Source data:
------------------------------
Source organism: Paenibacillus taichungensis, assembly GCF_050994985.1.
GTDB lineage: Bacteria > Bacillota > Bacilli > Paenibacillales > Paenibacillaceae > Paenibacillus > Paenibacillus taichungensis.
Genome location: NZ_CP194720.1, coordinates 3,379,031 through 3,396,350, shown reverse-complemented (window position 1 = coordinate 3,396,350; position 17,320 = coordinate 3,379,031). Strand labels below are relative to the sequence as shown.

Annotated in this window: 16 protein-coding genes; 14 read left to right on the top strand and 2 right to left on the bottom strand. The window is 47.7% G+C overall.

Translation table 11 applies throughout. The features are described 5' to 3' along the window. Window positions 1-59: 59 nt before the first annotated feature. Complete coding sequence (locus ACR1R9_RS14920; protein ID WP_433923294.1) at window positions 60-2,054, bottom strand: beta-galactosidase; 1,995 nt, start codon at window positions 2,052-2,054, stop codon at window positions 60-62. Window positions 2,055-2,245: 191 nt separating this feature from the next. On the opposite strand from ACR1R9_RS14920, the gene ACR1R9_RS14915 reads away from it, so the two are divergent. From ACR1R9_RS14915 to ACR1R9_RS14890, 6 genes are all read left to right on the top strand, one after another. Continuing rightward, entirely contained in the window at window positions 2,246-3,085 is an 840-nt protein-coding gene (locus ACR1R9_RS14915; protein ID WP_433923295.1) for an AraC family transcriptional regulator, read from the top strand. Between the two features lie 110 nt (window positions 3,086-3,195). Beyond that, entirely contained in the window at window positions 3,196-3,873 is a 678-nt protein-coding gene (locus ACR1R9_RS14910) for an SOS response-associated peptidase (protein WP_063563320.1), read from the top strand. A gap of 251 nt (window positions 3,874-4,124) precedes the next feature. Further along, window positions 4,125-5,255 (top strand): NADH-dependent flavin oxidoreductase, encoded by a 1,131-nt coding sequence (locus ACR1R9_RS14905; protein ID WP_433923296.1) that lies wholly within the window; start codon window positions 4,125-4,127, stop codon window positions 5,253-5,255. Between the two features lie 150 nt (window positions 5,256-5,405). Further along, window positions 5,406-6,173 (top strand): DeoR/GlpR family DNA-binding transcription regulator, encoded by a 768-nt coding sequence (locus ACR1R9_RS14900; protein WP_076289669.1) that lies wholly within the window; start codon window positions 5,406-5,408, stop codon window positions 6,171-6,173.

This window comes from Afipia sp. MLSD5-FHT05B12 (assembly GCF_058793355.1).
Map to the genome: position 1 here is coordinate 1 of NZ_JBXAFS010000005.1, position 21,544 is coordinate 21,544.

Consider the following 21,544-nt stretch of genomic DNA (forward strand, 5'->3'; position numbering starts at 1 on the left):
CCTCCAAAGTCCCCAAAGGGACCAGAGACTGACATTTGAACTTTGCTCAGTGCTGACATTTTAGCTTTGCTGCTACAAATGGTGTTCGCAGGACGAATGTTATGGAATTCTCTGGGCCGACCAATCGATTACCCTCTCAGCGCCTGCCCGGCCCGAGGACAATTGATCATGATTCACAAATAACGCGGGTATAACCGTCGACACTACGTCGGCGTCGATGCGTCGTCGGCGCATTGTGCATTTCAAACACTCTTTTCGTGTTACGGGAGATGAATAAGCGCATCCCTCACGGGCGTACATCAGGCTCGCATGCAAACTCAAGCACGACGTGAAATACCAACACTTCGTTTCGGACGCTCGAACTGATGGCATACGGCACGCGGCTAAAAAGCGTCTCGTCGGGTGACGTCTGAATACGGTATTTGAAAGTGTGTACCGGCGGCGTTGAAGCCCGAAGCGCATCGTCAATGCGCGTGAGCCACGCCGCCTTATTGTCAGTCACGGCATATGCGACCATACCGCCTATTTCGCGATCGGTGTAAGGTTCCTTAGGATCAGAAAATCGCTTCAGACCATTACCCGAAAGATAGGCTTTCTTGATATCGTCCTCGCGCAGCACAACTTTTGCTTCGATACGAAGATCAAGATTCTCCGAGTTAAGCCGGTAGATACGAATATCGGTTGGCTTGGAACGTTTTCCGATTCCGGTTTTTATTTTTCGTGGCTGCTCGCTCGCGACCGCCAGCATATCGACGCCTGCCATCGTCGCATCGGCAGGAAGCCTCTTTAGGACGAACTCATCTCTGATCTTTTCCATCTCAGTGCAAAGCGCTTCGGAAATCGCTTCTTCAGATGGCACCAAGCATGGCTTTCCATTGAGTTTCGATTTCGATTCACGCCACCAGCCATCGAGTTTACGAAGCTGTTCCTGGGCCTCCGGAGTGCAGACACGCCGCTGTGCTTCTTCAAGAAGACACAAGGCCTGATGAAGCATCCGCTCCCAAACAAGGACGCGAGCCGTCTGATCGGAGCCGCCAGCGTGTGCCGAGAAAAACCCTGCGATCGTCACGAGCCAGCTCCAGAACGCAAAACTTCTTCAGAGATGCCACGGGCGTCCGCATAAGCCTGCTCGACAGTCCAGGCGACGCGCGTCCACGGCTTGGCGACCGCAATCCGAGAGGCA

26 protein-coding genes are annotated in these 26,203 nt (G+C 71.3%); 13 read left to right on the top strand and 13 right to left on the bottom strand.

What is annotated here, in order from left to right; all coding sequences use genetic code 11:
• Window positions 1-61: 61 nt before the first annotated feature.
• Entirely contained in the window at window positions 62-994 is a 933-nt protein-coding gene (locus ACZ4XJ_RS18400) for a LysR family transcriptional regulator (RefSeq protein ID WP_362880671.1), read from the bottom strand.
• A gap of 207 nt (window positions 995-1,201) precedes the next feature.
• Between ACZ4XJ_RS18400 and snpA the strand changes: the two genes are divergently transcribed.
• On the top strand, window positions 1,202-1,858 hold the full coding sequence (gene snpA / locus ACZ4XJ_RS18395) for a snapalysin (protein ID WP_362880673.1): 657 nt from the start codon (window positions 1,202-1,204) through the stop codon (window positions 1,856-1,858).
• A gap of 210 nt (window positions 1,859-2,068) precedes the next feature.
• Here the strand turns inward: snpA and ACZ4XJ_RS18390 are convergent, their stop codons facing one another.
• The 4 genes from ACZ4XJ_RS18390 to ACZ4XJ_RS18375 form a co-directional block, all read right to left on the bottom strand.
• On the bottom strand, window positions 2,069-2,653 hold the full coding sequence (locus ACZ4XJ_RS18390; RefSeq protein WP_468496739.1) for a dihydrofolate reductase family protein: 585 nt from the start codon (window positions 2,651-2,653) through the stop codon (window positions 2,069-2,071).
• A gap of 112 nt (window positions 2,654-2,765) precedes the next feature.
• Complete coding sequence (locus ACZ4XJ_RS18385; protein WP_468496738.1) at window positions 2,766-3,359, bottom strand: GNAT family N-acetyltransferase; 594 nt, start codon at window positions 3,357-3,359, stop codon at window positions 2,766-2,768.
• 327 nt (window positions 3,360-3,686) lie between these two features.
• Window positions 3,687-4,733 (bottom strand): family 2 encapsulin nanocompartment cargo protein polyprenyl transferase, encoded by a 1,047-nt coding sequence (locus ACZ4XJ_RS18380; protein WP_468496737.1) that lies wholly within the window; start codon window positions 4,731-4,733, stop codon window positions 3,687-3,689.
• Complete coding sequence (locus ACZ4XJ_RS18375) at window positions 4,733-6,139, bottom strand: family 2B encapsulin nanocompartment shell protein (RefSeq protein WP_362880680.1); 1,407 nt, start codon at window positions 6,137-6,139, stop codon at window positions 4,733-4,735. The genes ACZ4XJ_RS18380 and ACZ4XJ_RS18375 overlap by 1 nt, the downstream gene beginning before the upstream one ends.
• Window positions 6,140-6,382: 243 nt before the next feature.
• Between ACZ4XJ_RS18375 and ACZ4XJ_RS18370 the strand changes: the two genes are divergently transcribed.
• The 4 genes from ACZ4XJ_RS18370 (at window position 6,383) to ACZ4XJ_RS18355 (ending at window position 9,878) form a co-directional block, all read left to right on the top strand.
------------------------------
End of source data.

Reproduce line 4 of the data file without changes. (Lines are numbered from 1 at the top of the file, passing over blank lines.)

Annotated in this window: 16 protein-coding genes; 14 read left to right on the top strand and 2 right to left on the bottom strand. The window is 47.7% G+C overall.